Day 15)

Despite the delay, our long-cherished dream to provide our children in the 5-Rand community with the best is becoming reality because of the support of our partners:
Sportive4kids, Nelson Schoenen and Wintermans Foundation. I am so grateful for the support.

Not that long ago, in the beginning of October 2016, I visited Namibia. I went to the projects and spoke to all the project managers, Cecile Thieme our country director and the board of Obnam.
We all agreed we had to put more focus on the projects in order to increase their impact. We created “orange circles”. We drew a symbolic orange circle and in that circle we included our Orange Babies’ objectives; Child Care – care for HIV infected children, care for children who in one way or another are affected by the virus (to provide the information on prevention), and Child Protect (mother-to-child transmission).

The first orange circle was drawn around 5-Rand, the slum of Okahandja. Within this circle we put “our school” with more than 650 children, the programme for HIV-infected pregnant women and babies of HIV-infected mothers and the programme which recently started, focusing on teenagers and adolescents.Namibia_1

We do already support this programme for several years. Every year we set the bar a bit higher. We started with our partner Sportive4kids followed with the support of Nelson Schoenen and Wintermans Foundation. Among the 485 children we support, some children urgently need shelter. These children are selected because they are orphans and/or live in a bad and dangerous environment, or they have been made responsible for their younger brother/sister.

For these children we are building the Orange Babies Home. We are very excited about this plan because it will change these children’s life completely. An enormous step forward. We’re hoping to accommodate the children by June at the latest. Even though the building has been delayed a bit, the 40 selected children already do receive extra care and attention. Outings are being organised to get to know each other, plus they receive extra psychological support and care.

The adolescents programme is already active within the school. Today’s topic is about ‘empowerment’, to strengthen the children. We encounter many teen pregnancies and its negative consequences, an increase in HIV-infections, baby “dumping” and discontinuation of education (they get expelled from school). We also come across young mothers HIV-negative during their first pregnancy but who became HIV-positive afterwards. We have to try to prevent this as much as we can. That’s why our information campaign for schools and the community will be more focused on this age group; actually everywhere within our (virtual) orange circle, in order to reduce the HIV-prevalence.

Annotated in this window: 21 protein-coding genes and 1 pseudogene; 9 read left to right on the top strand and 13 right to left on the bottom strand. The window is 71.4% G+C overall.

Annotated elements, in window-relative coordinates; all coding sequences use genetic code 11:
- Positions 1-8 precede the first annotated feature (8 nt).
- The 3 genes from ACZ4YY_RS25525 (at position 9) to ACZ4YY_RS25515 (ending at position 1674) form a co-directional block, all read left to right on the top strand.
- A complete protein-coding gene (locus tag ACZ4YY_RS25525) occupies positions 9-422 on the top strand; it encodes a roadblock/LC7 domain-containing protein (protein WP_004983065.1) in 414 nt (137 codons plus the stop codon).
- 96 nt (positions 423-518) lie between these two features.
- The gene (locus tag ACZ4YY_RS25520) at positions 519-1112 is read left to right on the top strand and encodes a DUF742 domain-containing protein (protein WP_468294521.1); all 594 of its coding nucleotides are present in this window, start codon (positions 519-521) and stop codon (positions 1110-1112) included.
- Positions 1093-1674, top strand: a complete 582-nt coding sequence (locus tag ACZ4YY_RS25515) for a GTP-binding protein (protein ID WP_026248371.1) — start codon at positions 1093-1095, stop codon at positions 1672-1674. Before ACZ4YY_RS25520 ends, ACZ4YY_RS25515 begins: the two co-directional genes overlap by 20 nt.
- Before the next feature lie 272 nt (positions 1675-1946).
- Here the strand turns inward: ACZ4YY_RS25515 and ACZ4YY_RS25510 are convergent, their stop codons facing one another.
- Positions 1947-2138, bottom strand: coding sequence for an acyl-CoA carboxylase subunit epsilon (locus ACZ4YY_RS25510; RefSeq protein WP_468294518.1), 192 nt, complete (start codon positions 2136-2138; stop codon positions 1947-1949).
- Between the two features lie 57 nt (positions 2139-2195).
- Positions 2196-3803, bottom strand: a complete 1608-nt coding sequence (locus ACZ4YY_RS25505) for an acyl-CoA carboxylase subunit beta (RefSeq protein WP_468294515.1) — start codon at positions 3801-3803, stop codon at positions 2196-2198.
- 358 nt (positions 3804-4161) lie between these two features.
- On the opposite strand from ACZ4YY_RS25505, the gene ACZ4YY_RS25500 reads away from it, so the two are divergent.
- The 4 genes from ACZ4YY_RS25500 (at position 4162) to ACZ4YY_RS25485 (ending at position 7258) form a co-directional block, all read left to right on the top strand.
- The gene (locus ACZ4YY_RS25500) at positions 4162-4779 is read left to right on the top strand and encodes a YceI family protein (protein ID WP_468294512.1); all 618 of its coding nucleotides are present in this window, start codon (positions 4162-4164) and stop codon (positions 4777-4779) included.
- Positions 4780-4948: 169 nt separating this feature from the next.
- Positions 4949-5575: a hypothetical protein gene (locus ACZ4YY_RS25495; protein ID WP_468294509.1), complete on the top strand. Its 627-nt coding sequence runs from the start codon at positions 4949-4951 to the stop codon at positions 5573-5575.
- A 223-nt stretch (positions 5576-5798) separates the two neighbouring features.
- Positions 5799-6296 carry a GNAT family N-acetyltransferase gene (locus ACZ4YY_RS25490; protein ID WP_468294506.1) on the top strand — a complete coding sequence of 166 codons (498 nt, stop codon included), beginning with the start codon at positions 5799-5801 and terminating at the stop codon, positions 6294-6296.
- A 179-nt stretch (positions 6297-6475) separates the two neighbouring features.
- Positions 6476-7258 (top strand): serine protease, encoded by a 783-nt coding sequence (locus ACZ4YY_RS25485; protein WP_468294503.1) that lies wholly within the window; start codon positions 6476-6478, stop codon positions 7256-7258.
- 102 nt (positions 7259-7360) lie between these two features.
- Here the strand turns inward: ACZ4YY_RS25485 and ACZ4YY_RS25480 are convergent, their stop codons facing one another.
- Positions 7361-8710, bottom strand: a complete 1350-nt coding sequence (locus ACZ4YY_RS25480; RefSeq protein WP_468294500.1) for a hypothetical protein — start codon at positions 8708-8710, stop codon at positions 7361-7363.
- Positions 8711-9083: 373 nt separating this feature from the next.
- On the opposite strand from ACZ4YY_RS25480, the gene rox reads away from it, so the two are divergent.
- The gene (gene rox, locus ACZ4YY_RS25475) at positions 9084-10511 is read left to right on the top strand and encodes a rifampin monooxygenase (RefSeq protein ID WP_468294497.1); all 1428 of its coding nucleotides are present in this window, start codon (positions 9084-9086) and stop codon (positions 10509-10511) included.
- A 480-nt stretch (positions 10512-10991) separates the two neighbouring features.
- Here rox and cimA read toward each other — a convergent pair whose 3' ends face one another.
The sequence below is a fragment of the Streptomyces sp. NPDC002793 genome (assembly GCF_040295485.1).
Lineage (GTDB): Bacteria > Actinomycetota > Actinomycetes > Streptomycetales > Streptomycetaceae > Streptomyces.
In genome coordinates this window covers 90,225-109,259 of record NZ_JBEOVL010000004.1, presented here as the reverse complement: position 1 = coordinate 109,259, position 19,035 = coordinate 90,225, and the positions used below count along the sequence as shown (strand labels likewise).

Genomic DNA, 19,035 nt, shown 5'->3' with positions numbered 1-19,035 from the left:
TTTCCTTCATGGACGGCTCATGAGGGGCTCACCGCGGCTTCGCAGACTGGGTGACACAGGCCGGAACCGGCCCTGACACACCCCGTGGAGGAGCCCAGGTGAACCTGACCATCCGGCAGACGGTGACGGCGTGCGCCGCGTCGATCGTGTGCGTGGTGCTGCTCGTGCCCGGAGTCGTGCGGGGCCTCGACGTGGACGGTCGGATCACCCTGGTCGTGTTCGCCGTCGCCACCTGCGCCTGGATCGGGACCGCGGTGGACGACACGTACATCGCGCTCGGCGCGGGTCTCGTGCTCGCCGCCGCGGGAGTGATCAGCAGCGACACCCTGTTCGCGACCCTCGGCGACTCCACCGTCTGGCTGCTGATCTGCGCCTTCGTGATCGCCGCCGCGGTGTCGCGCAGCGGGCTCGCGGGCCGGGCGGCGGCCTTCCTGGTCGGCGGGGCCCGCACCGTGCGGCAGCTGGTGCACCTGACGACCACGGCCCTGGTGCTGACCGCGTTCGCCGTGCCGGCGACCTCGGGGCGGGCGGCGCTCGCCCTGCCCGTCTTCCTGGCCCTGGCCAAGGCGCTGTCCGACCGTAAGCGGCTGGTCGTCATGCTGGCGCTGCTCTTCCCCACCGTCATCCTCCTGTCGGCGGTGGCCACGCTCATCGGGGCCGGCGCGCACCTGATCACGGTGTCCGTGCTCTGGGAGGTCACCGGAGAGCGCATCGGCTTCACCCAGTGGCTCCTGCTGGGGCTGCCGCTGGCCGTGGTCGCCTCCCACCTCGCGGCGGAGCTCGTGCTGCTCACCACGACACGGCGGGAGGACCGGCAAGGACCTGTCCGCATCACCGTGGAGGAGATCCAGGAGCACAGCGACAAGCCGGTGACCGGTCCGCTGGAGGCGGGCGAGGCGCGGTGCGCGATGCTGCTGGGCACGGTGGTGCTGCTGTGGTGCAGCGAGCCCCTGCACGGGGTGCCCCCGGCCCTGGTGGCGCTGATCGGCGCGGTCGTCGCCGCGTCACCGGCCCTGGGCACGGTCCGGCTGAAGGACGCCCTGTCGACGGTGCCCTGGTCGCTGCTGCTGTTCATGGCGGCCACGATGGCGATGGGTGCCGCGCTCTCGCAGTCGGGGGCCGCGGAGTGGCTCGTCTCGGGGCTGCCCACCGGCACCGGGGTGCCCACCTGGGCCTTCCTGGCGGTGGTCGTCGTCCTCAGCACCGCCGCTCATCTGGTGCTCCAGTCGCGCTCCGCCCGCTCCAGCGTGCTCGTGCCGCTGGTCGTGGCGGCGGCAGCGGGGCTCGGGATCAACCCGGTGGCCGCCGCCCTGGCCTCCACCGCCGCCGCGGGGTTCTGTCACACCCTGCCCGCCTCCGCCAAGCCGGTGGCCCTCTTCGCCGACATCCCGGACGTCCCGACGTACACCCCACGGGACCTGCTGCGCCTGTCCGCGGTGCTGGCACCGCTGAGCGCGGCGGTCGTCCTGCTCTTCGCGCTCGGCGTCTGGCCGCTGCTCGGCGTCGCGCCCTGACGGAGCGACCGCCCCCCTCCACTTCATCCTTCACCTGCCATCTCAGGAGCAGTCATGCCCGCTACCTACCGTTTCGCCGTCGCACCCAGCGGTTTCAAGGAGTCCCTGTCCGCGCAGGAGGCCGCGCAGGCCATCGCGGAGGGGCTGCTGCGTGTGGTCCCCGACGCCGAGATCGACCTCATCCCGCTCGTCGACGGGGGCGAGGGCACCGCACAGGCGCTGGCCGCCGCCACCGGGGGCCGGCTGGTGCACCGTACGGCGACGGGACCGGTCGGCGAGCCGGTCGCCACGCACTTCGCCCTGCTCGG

Day 16)

The next day we visit Otjomuise, a slum on the outskirts of Windhoek and our second virtual circle.
This is a neighbourhood where any support is highly needed; we are very grateful with our partner RES for their support in this project. We visit the Pappa Centre, a pre-school managed by Mari, Rainehilde is responsible for the Ehalelo Koo Meme programme. This is programme is focused on pregnant women and HIV-positive mothers. We also meet Dorothy who is in charge of the afterschool care.

The interaction of our various programmes in this neighbourhood will be improved in order to reduce the HIV prevalence.  After our meeting with Mari, Rainehilde and Dorothy, the 3 programme managers, we take a walk through the slum.Namibia_2

At the end of our tour we meet Valerie, one of our patients. Valerie is a beautiful woman, approximately 30 years of age with 3 children. During her third pregnancy she was tested HIV-positive. Her husband had left her and she had no other choice than to move in with her mother with her 7 months old baby Xander. It is extremely hot in the house, made out of zinc panels and just 20m2. The house doesn’t have electricity but they do have a refrigerator. An empty fridge, as there is no money to buy food. Every cent they earn with washing people’s clothes is spent on infant formula for the baby. “How can I take my HIV-medication in a proper way if we often have nothing to eat?” We explain to her how dangerous it is if she doesn’t stick to her therapy, and also the risk for the baby as she occasionally still breast feeds. After a small discussion she agrees to come to our centre as soon as she can to get a better understanding of her situation. We handover a box full of food and leave; I was quiet for a while…. I thought, there is still a lot of work to be done.

Day 18)

Today we decide to visit Hope Village, a former Orange Babies project. We spent the afternoon with the children which we enjoyed very much. They have grown so much. The younger children all go to school, some of the older children entered the university and some have a job, but unfortunately many are unemployed. Overall they look healthy and happy. Of course there is always room for improvement but I chose to reload my mind with the success stories.

Tomorrow we’ll fly to Zambia.